I'm not belittling the value of the expose of phonegate [whatever its called] but just wish that it was the tip of a very large iceberg which would sink the titanic propaganda machine that is western MSM and of which Murdoch is the extreme example but not the only one.

It will have an effect on David Cameron, the British PM. He is in the sewer because of his News International friends. He'll weather this storm even though some of his friends do a bit of jail time. The cost could well be not allowing the BSkyB bid to proceed.

Om the other hand, Murdoch's tabloids have done over so many people and made so many enemies that they may decide to ensure that News International comes under increased pressure. Those who have been badly battered and bruised by the bully boys will try to inflict as much financial and reputational damage as they can.

Now is the time to do it. Labor appears to have discovered a bit of political courage after years of traditional obsequiousness towards the Murdoch press. They'll want some News International blood to be split on the floor.

what Murdoch preaches is different from what he practices

there is widespread revulsion and hostility towards News International at almost every level of British society.

The communications regulator, Ofcom, has issued a statement saying it was monitoring the investigations into the scandal and that in the context of the debate about phone hacking and other allegations it had a duty to be satisfied that the holder of a broadcasting licence needed to be ‘’fit and proper’’.

That's one way to inflict some damage on News International.

The Australian has dirty hands with respect to the Simon Artz affair. Artz, a Victorian policeman, leaked details of a counter-terrorism raid to The Australian’s Cameron Stewart in 2009. As a result, Artz and Stewart were investigated by the Office of Police Integrity, and Artz was later charged. The Australian responded with a vicious campaign against the investigation and then against Police Commissioner Simon Overland in particular.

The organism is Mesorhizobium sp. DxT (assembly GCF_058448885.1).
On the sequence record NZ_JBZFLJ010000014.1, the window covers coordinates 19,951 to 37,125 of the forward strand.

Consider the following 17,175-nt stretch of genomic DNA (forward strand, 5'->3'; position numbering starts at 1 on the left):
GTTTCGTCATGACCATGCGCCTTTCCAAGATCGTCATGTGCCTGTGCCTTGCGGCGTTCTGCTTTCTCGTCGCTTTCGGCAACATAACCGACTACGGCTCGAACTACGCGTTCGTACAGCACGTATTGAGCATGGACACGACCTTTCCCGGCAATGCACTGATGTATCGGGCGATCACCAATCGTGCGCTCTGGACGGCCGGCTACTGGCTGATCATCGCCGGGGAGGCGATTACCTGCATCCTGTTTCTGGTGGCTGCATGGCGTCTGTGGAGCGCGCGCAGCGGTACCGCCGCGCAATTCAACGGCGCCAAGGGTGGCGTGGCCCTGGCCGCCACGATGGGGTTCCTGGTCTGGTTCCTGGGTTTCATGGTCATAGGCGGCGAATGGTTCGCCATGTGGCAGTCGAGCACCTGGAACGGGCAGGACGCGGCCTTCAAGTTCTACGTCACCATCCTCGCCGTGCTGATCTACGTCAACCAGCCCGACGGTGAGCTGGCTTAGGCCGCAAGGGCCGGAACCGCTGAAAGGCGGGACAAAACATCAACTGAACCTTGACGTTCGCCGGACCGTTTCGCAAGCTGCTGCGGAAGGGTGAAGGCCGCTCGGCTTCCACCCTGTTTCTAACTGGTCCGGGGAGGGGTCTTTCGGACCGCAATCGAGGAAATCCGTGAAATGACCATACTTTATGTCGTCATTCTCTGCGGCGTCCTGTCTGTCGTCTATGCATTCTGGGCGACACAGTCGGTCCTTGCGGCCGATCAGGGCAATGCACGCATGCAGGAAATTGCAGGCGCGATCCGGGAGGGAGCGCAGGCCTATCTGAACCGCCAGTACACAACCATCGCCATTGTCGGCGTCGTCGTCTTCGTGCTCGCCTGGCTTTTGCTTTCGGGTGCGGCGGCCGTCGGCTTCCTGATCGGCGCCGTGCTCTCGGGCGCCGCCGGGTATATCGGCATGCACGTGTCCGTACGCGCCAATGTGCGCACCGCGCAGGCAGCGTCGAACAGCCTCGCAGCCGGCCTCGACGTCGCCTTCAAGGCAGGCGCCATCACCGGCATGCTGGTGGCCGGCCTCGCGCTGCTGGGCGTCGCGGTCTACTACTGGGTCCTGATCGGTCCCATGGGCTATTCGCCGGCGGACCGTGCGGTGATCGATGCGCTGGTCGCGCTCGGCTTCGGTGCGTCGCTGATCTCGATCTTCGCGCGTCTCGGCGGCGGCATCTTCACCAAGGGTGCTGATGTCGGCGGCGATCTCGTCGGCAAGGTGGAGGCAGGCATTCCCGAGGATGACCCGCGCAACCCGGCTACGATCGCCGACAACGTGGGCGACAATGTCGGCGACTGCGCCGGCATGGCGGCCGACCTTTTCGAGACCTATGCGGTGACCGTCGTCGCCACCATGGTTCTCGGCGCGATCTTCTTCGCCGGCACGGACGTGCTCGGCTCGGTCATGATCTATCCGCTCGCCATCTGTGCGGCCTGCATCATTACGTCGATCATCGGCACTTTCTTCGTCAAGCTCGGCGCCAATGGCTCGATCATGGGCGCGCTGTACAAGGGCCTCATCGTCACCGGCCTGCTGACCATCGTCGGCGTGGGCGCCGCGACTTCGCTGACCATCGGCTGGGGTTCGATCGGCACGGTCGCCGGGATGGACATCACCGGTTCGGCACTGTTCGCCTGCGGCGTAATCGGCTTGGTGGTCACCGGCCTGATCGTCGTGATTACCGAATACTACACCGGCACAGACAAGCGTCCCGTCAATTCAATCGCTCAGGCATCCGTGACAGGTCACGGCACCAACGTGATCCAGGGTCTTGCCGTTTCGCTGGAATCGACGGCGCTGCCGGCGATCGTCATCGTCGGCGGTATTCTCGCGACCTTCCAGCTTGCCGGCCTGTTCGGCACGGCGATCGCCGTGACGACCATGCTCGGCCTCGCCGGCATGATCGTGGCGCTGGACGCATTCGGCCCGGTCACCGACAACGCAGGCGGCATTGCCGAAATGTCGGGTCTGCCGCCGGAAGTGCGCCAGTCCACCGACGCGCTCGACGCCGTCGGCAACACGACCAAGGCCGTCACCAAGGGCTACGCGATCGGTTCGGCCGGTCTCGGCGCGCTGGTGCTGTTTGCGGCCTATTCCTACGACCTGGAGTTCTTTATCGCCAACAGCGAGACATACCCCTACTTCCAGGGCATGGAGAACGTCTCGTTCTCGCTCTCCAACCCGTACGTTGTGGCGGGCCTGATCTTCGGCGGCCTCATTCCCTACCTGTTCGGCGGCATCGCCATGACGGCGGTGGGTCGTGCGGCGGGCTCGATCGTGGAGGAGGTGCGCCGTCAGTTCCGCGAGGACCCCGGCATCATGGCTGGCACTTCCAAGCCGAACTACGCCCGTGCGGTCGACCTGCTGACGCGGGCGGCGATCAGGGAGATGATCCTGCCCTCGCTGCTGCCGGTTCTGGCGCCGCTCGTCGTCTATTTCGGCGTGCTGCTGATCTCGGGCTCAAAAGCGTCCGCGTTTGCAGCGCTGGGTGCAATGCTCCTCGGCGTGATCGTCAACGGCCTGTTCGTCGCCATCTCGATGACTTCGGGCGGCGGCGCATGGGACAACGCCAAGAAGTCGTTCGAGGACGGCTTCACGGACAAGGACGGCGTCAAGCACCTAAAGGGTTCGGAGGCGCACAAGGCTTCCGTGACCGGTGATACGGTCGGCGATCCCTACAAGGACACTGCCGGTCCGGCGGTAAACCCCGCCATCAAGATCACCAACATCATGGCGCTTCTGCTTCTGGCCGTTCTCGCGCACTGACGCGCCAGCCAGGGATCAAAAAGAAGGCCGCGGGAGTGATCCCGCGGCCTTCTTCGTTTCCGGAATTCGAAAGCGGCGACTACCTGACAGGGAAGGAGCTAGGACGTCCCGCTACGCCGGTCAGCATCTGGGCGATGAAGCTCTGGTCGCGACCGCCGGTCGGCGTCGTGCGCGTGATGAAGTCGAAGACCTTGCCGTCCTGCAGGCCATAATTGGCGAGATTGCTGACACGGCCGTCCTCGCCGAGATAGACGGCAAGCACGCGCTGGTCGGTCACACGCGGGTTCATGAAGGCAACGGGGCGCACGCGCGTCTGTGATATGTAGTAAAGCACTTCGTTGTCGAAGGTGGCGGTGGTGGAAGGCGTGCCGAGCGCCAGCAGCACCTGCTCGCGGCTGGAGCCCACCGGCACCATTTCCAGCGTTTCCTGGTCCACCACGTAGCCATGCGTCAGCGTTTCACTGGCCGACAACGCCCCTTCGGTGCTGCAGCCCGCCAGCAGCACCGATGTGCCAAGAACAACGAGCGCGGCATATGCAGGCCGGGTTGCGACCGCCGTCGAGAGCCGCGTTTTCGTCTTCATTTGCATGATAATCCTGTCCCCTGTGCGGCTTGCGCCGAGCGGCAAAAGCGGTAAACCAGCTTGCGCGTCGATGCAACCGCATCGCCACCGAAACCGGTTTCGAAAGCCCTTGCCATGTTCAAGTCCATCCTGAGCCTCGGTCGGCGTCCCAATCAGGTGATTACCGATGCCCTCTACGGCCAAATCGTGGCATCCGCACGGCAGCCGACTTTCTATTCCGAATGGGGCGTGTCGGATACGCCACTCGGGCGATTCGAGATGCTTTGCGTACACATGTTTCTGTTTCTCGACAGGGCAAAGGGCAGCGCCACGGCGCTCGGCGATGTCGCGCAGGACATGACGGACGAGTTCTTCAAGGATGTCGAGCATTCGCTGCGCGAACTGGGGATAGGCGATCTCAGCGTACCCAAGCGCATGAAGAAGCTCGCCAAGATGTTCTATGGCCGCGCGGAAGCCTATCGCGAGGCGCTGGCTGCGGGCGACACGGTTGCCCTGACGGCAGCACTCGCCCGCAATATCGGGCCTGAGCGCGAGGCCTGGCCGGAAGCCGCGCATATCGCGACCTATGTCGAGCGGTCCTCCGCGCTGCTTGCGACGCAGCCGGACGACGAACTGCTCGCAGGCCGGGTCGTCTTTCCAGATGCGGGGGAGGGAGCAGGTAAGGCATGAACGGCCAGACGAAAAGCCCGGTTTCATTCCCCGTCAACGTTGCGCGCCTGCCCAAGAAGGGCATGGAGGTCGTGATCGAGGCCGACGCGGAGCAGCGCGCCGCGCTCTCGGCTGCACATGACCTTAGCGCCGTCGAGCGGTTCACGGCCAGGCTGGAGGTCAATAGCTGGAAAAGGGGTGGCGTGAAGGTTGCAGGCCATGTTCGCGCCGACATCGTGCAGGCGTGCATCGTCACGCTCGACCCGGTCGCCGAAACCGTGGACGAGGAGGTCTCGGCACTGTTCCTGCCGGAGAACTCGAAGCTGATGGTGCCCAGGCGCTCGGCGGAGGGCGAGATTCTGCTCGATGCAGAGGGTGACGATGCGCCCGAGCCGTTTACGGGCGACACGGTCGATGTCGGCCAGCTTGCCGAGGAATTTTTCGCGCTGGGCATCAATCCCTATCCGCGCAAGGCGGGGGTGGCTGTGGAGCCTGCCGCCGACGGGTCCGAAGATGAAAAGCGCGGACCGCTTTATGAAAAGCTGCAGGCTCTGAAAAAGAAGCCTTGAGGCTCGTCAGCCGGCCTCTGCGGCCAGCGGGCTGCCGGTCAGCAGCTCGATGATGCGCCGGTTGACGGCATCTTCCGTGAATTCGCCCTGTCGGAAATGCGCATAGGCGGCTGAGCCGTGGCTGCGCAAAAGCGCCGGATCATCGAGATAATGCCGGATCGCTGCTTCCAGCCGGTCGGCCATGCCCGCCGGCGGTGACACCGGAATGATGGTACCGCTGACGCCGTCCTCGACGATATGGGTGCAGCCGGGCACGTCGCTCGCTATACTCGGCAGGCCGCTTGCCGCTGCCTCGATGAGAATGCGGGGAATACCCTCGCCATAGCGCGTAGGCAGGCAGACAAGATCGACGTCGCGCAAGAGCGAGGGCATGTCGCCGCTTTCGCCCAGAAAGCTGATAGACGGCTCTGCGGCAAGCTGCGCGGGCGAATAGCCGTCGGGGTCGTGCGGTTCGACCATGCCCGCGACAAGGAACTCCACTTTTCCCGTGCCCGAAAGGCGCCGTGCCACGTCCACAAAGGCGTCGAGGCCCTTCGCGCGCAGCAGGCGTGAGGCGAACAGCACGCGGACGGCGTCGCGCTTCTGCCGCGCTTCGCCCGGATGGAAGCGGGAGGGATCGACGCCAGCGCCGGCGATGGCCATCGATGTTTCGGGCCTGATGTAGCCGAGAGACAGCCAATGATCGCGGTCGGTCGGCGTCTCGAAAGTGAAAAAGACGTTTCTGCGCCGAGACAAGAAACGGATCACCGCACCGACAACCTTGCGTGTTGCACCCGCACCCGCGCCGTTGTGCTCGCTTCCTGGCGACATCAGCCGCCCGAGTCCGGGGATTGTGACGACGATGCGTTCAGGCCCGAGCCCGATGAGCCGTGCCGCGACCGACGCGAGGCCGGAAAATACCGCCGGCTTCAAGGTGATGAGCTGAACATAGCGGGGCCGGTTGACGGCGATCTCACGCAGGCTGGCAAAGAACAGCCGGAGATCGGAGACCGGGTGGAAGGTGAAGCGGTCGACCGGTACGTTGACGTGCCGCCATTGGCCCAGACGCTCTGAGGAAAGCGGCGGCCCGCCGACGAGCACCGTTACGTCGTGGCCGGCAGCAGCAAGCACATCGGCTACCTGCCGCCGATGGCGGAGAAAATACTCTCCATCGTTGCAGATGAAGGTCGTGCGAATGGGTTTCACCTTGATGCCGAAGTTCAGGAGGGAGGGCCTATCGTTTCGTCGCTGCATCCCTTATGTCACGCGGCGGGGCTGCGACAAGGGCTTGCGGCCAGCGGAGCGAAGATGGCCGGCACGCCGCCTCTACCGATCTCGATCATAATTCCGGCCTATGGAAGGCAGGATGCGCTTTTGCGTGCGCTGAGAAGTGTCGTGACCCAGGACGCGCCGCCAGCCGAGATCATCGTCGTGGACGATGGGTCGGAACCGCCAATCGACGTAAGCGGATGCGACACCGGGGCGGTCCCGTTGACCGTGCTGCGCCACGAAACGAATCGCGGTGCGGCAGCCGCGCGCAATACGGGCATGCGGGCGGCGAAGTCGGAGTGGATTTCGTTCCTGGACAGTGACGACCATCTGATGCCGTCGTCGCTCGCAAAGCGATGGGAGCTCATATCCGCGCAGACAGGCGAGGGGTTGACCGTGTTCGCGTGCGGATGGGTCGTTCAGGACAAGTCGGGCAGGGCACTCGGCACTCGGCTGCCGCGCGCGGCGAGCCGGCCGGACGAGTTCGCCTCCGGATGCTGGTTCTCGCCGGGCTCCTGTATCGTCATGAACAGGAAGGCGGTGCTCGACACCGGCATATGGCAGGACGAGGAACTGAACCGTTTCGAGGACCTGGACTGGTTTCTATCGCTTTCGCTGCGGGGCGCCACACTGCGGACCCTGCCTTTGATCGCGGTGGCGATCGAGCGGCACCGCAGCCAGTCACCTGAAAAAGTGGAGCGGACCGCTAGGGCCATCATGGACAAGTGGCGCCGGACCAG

The Australian's sustained attack on Office of Police Integrity and Overland was intended to be intimidatory. The case against the newspaper was eventually settled out of court with much secrecy. This conduct by News Ltd has similarities with News International's British tactics.

New's toxic culture has an antipathy and hostility to democracy.

Henry Porter in The Guardian observes that the door has shut on Murdoch because of his abuse of power.

Things do revert in politics but there will never be a return to normal service for the Murdoch family, which has lectured us over the years about standards and trust but whose employees may be guilty of thousands of criminal acts, now accused of suborning and bribing the police and suspected of a serious obstruction of justice with the alleged deletion of email archives.

Looking back it was clear that both political parties succumbed to the confidence trick that they couldn't win an election without Murdoch's help, nor run the country without giving him the keys to the back door.

He adds that:

Journalists and politicians, advisers, PR people, writers and lawyers drank Murdoch's champagne, swooned in his company, took his calls and allowed Rebekah Brooks to irradiate them with her crooked little smile. Over more than three decades, the perversion of politics by and for Murdoch became institutionalised, a part of the landscape that no one dared question.

Serious crimes were committed and the police covered them up.